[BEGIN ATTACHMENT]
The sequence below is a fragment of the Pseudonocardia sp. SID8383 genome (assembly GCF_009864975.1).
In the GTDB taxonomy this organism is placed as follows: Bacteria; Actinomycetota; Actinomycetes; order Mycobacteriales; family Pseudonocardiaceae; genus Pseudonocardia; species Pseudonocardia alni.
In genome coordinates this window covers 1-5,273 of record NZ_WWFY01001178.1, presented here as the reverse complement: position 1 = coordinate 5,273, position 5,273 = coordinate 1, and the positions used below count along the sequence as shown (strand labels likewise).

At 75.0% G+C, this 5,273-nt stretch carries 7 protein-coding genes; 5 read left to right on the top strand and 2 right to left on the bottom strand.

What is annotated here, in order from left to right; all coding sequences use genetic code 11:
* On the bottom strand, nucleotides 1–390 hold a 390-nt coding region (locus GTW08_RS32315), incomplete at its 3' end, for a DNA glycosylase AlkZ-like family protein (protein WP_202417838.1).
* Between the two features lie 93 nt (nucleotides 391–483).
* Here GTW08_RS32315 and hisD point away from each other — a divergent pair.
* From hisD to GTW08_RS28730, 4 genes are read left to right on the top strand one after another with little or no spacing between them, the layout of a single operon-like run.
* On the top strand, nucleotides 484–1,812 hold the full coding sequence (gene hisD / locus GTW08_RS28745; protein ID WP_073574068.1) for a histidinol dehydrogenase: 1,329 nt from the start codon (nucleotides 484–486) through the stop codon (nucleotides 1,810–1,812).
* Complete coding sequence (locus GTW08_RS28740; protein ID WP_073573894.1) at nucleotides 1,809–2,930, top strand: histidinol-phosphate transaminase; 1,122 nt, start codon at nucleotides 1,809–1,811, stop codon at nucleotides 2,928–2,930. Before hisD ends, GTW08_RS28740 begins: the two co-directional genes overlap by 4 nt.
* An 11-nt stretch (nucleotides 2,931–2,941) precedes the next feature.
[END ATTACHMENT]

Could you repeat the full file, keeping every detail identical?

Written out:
The sequence below is a fragment of the Pseudonocardia sp. SID8383 genome (assembly GCF_009864975.1).
In the GTDB taxonomy this organism is placed as follows: Bacteria; Actinomycetota; Actinomycetes; order Mycobacteriales; family Pseudonocardiaceae; genus Pseudonocardia; species Pseudonocardia alni.
In genome coordinates this window covers 1-5,273 of record NZ_WWFY01001178.1, presented here as the reverse complement: position 1 = coordinate 5,273, position 5,273 = coordinate 1, and the positions used below count along the sequence as shown (strand labels likewise).

At 75.0% G+C, this 5,273-nt stretch carries 7 protein-coding genes; 5 read left to right on the top strand and 2 right to left on the bottom strand.

What is annotated here, in order from left to right; all coding sequences use genetic code 11:
* On the bottom strand, nucleotides 1–390 hold a 390-nt coding region (locus GTW08_RS32315), incomplete at its 3' end, for a DNA glycosylase AlkZ-like family protein (protein WP_202417838.1).
* Between the two features lie 93 nt (nucleotides 391–483).
* Here GTW08_RS32315 and hisD point away from each other — a divergent pair.
* From hisD to GTW08_RS28730, 4 genes are read left to right on the top strand one after another with little or no spacing between them, the layout of a single operon-like run.
* On the top strand, nucleotides 484–1,812 hold the full coding sequence (gene hisD / locus GTW08_RS28745; protein ID WP_073574068.1) for a histidinol dehydrogenase: 1,329 nt from the start codon (nucleotides 484–486) through the stop codon (nucleotides 1,810–1,812).
* Complete coding sequence (locus GTW08_RS28740; protein ID WP_073573894.1) at nucleotides 1,809–2,930, top strand: histidinol-phosphate transaminase; 1,122 nt, start codon at nucleotides 1,809–1,811, stop codon at nucleotides 2,928–2,930. Before hisD ends, GTW08_RS28740 begins: the two co-directional genes overlap by 4 nt.
* An 11-nt stretch (nucleotides 2,931–2,941) precedes the next feature.